Another thing that’s different in our time management is how we plan our days. You have a big goal or understanding, “This one needs to get done,” and you go after it. I have my days planned out. Most of my mornings look the same. I usually get to studying at about 9:30 or 10:00. My morning started. I got my little workouts in. I’ve meditated. I have my day planned out. I’ll put the next four hours toward my pharmacology and then have a little break in there for an hour and a half. I’ll come home, walk the dog, and have the next 2 or 3 hours. It will say, “We’re going to study principles.”

I’ll have a little one-hour break, go to the gym, and come back. I’m going to put an hour toward my translational research class and then work on my discussion posts for the next hour. I’m done by about 8:00. I’m chilling for the rest of the day. It’s important for people to understand too. That’s a framework. It’s always malleable. It’s not something that’s set in stone. When I was doing this, I would get very frustrated. I was like, “I didn’t get my stuff done.”

“I didn’t hit my goals.”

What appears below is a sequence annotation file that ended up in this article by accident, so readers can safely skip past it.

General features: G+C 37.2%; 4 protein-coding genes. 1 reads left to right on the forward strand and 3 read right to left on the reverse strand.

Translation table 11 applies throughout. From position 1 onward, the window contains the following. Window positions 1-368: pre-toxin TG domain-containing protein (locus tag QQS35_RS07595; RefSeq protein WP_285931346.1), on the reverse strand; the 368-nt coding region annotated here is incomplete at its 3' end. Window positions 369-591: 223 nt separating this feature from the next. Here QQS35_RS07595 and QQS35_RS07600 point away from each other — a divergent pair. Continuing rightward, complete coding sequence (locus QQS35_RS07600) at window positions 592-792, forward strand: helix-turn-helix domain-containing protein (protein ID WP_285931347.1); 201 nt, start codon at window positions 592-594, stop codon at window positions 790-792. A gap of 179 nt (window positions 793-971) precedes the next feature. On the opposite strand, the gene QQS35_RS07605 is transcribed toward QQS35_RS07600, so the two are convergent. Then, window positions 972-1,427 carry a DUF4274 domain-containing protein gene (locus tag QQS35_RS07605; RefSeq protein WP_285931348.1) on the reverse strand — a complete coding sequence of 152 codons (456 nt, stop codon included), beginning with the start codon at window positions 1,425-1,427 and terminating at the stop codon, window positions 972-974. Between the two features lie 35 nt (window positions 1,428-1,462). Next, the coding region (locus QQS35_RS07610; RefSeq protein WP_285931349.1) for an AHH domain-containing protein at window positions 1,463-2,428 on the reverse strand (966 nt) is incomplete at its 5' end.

I’ll be losing it. I’ll be infringed at the hinges. Monica is here. I love that you’re here but my days look different now. It’s okay to switch up the days. I understand now I may be studying longer. I may be going until 10:00 or 9:30. My day doesn’t have to stop at 8:00. Being able to be flexible is also important in our career because we may have this beautiful anesthesia plan, go in, and be like, “This is perfect,” but things hit the fan. You may need to switch things up and be okay with that.

Even as you’re getting ready to start clinicals from what I’ve heard from numerous mentors and people that are already in the field, you prep for clinicals. You spend hours on the care plan. You’re like, “My preceptor is going to be so proud.” They’re going to be like, “This is stupid.” They’re going to change everything, and that’s okay. You have to roll with the punches. I’ve heard things like a case gets canceled that you did your care plan for, and then you get thrown into a different case. You need to be able to be flexible, moldable, coachable, and teachable and be able to roll with the punches. That’s key.